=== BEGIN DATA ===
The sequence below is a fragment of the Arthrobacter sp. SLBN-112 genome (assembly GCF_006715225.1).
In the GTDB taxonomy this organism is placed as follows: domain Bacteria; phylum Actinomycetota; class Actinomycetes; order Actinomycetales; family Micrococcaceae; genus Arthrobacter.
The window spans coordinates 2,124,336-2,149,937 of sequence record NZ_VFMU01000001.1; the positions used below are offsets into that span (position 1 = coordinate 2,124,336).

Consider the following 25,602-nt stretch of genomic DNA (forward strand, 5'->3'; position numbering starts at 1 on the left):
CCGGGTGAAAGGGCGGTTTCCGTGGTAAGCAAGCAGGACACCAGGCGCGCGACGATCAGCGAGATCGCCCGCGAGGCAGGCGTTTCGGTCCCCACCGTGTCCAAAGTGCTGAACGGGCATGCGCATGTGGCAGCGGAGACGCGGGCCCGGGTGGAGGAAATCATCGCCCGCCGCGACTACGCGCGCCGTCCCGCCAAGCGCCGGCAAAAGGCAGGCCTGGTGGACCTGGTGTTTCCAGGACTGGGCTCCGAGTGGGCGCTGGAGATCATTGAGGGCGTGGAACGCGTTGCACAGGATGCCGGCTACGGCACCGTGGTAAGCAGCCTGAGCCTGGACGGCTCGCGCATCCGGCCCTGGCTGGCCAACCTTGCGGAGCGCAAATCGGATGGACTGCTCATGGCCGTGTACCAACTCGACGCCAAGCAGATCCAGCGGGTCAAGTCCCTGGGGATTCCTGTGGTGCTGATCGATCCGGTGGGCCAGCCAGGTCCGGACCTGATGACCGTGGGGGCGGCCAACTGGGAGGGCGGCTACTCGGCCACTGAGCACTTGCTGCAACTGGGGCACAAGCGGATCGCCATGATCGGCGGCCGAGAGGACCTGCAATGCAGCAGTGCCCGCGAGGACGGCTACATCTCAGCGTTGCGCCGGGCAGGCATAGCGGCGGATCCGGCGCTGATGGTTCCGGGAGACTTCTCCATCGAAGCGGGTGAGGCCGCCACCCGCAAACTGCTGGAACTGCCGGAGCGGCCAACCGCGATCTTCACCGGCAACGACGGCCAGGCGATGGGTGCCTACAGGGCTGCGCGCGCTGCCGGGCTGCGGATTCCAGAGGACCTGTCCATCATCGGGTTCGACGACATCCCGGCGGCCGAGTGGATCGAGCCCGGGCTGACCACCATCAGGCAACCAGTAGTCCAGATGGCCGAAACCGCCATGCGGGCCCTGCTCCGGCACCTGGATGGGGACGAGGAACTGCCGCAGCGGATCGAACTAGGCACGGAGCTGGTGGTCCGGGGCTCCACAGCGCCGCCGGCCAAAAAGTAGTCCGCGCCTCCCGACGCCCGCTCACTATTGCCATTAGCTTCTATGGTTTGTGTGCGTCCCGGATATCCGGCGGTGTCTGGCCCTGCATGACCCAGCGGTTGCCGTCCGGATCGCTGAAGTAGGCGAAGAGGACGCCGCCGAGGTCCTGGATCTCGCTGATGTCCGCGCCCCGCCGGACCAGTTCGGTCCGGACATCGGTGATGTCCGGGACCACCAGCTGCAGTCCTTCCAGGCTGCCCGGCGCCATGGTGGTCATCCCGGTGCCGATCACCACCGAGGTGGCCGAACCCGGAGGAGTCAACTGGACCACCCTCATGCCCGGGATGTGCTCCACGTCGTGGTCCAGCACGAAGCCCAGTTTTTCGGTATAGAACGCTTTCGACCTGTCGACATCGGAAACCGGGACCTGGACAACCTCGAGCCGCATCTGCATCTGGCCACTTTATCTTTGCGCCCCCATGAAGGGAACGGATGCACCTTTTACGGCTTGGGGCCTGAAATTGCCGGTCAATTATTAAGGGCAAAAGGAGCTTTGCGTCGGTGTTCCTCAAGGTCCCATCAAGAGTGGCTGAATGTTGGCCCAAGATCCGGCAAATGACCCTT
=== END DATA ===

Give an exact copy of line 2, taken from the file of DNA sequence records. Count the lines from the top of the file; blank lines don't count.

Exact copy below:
In the GTDB taxonomy this organism is placed as follows: domain Bacteria; phylum Actinomycetota; class Actinomycetes; order Actinomycetales; family Micrococcaceae; genus Arthrobacter.